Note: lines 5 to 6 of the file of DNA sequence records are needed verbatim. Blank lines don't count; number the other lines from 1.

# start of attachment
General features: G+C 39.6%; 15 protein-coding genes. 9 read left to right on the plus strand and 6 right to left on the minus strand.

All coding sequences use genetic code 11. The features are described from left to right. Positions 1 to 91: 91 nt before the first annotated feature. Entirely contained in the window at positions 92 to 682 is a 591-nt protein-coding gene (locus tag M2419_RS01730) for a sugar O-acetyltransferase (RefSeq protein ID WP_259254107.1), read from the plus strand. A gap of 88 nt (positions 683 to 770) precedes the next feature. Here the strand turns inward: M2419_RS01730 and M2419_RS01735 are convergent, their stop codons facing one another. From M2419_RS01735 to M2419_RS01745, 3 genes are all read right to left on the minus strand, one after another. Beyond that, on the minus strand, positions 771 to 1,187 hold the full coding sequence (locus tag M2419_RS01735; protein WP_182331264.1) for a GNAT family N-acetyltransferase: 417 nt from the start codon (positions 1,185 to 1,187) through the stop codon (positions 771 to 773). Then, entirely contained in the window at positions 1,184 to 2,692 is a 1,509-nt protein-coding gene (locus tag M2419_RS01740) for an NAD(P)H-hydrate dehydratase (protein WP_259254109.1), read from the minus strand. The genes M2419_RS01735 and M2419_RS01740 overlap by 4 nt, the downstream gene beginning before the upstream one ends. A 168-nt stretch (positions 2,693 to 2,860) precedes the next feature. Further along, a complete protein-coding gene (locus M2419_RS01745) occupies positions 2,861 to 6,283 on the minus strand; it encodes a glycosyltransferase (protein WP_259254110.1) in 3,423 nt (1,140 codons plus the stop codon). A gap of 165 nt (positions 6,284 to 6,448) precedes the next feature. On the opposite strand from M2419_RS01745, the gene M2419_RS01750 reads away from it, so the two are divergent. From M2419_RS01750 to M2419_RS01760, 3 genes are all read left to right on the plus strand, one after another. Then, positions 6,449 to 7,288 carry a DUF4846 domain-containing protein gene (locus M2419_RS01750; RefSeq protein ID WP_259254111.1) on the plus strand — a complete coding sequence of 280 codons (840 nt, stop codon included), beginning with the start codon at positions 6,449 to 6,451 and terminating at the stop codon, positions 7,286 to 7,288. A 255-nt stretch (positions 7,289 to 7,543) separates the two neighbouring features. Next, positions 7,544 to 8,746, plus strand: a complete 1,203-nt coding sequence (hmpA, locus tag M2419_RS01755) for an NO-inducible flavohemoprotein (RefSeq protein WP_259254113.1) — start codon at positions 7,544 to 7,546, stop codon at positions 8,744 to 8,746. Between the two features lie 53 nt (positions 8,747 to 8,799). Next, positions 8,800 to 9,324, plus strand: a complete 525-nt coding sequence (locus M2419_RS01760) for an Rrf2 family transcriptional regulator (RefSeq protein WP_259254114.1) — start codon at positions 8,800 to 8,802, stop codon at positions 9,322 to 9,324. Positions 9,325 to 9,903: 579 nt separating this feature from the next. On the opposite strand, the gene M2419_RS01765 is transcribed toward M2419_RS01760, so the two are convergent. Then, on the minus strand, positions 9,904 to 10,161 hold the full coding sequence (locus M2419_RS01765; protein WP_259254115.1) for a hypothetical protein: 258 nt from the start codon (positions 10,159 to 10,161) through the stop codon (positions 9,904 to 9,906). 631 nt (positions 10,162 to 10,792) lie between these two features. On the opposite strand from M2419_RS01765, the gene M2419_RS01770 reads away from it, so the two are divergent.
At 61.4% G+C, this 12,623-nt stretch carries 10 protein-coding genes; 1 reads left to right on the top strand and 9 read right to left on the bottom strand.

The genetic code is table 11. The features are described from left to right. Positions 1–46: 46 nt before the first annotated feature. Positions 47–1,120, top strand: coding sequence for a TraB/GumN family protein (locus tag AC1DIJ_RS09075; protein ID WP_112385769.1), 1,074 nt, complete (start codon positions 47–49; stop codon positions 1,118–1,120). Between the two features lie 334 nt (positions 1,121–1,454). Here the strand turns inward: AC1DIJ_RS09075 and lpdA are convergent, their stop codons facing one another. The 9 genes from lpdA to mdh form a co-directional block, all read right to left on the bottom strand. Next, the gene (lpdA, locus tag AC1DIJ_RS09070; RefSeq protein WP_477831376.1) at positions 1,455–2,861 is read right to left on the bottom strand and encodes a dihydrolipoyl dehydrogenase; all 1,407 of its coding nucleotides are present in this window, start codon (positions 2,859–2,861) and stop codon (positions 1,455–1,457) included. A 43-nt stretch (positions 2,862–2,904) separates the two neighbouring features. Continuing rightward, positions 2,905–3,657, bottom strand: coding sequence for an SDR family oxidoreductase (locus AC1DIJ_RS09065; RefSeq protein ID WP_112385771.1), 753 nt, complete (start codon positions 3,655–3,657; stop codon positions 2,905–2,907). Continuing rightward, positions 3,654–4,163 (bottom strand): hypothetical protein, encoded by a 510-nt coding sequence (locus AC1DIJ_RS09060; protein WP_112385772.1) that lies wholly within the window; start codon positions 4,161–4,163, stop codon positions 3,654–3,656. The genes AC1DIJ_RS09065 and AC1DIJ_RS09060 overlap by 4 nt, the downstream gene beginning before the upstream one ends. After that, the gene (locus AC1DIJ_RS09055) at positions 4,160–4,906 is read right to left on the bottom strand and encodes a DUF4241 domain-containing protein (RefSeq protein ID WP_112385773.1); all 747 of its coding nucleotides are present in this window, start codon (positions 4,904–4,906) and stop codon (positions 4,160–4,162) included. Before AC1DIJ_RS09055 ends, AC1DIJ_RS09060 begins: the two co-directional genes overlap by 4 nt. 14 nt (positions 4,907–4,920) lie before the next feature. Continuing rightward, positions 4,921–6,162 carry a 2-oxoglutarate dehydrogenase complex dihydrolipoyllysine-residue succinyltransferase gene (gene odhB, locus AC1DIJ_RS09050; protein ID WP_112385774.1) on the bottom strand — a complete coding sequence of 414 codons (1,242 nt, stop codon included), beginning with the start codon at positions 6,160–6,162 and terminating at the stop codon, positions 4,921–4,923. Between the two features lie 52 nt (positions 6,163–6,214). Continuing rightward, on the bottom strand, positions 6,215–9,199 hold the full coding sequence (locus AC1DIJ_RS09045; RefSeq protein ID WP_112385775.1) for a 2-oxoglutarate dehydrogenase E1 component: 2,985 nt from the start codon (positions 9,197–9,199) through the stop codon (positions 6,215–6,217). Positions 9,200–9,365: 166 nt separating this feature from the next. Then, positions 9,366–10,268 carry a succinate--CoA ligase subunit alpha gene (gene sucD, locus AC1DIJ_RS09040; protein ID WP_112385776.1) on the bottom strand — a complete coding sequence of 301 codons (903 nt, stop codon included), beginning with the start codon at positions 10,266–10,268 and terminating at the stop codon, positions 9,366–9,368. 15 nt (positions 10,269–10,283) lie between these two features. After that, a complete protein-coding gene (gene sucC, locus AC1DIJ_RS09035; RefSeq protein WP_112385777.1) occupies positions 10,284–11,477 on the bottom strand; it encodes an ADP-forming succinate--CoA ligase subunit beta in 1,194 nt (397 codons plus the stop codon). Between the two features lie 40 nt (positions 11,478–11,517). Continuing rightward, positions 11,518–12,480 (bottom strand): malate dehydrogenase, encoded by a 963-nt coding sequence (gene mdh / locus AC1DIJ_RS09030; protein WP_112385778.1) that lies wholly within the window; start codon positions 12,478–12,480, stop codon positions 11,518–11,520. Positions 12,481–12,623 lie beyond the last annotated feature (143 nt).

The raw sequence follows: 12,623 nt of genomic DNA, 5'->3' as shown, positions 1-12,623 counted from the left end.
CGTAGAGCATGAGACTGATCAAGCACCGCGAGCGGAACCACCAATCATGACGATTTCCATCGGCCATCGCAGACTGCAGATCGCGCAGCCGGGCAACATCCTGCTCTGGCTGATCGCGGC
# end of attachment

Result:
The raw sequence follows: 12,623 nt of genomic DNA, 5'->3' as shown, positions 1-12,623 counted from the left end.
CGTAGAGCATGAGACTGATCAAGCACCGCGAGCGGAACCACCAATCATGACGATTTCCATCGGCCATCGCAGACTGCAGATCGCGCAGCCGGGCAACATCCTGCTCTGGCTGATCGCGGC